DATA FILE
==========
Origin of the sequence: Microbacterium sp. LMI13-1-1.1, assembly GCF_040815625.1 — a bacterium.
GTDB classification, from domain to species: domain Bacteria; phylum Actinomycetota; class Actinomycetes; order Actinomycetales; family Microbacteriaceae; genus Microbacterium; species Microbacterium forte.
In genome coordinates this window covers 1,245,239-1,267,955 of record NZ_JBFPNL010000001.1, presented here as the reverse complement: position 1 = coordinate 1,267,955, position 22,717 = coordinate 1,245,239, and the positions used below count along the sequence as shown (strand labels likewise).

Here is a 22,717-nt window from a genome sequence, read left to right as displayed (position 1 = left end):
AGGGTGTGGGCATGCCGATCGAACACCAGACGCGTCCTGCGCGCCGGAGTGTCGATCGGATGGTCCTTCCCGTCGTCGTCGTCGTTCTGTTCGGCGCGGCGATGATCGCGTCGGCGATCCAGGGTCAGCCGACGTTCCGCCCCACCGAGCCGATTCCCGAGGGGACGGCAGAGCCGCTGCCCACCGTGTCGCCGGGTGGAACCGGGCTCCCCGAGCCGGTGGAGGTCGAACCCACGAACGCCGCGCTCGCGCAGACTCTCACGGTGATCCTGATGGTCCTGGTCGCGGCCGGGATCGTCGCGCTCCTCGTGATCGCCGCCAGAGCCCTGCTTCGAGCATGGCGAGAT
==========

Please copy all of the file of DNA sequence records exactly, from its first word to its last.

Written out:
Origin of the sequence: Microbacterium sp. LMI13-1-1.1, assembly GCF_040815625.1 — a bacterium.
GTDB classification, from domain to species: domain Bacteria; phylum Actinomycetota; class Actinomycetes; order Actinomycetales; family Microbacteriaceae; genus Microbacterium; species Microbacterium forte.
In genome coordinates this window covers 1,245,239-1,267,955 of record NZ_JBFPNL010000001.1, presented here as the reverse complement: position 1 = coordinate 1,267,955, position 22,717 = coordinate 1,245,239, and the positions used below count along the sequence as shown (strand labels likewise).

Here is a 22,717-nt window from a genome sequence, read left to right as displayed (position 1 = left end):
AGGGTGTGGGCATGCCGATCGAACACCAGACGCGTCCTGCGCGCCGGAGTGTCGATCGGATGGTCCTTCCCGTCGTCGTCGTCGTTCTGTTCGGCGCGGCGATGATCGCGTCGGCGATCCAGGGTCAGCCGACGTTCCGCCCCACCGAGCCGATTCCCGAGGGGACGGCAGAGCCGCTGCCCACCGTGTCGCCGGGTGGAACCGGGCTCCCCGAGCCGGTGGAGGTCGAACCCACGAACGCCGCGCTCGCGCAGACTCTCACGGTGATCCTGATGGTCCTGGTCGCGGCCGGGATCGTCGCGCTCCTCGTGATCGCCGCCAGAGCCCTGCTTCGAGCATGGCGAGAT